BRISBANE expects its entire squad to be back in Queensland by the end of next week, easing coach Chris Fagan's initial fear that some players could face delayed returns to training due to the state's strict quarantine laws.

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Speaking earlier this month, Fagan said he would prefer his players to return from their home states sooner rather than later to avoid being forced to serve their two-week isolation periods during training dates.

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His comments came after 16 of the club's 47-man squad left Queensland in the wake of the AFL season being suspended due to the coronavirus crisis.

However, with the wheels in motion for competition to resume in planned quarantine hubs, Fagan revealed on Thursday morning that the majority of his squad has returned to Queensland – with the rest likely to arrive by the end of next week.

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"I think when it first happened about 31 or 32 decided to stay in Brisbane and another 15 or so went back to their states of origin and to their families," Fagan told SEN Breakfast.

"Gradually over the last couple of weeks a number of those boys have returned. Maybe by the end of next week, pretty much all of them will be back.

"Obviously you can train in pairs with the proper social distancing and all of that stuff – and the climate up here is pretty conducive to training at this time of year.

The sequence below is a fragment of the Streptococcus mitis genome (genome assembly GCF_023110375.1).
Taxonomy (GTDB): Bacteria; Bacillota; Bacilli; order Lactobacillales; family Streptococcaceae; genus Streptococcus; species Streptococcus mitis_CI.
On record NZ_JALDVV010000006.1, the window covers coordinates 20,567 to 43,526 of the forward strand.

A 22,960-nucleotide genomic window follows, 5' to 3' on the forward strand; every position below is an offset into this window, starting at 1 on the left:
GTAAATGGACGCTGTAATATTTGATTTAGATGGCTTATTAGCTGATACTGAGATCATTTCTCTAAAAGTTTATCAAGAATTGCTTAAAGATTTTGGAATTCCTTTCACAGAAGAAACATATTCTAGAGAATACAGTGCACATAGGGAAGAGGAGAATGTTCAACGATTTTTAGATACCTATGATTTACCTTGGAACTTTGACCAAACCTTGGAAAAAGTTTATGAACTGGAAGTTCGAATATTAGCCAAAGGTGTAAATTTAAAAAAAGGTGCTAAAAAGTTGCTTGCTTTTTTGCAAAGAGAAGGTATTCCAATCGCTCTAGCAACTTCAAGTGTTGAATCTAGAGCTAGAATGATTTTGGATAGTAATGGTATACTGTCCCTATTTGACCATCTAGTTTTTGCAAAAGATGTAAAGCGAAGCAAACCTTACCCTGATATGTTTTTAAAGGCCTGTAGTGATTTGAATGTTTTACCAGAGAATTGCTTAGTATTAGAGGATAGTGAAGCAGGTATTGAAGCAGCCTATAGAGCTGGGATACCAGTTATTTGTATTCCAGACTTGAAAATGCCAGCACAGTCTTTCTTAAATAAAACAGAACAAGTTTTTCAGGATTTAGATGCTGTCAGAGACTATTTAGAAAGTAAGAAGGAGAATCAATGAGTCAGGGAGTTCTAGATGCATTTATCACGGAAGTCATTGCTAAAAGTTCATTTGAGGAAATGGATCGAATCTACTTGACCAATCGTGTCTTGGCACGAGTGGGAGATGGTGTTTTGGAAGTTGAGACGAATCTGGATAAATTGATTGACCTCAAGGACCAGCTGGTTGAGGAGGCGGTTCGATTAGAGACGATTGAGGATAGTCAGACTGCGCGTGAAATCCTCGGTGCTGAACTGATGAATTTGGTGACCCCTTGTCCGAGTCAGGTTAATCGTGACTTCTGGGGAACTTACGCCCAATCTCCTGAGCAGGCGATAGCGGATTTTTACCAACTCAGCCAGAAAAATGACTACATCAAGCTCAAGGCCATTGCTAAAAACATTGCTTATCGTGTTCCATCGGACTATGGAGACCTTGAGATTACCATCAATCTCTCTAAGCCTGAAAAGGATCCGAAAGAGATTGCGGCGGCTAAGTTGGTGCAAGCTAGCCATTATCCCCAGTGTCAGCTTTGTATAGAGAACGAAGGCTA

"Most of them have done their time at home and really enjoyed it, but they're looking forward to coming back and getting together with their teammates again."

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Fagan said a recent text from Neale Daniher, who is fighting a high-profile battle with motor neurone disease, helped him approach the AFL's plan to restart the season with renewed perspective.

"It made me think 'How would Neale handle this?' Fagan said.

"When you think about (his battle) and then you think about what we're faced with ... it's relatively minor, it's short term.

"We're not going to jail, we're not going to die, we're not going to war, it will end, we will get back to normal (but) it's just going to take a bit of sacrifice for a while.

"I figure right now what we need to do is actually suck it up and do what's best for the game in the hope that we can return to where we've been at over the past 50 years.

"That's my attitude towards it, and the majority of our players."

Fagan has contacted Australian cricketers to ask them about their experiences on lengthy tours to places like India as he has sought to get a better understanding of the hub concept.

As the League seeks to emerge from the financially-crippling COVID-19 shutdown, there is growing confidence that relevant authorities will soon give the green light to restart the season as early as June.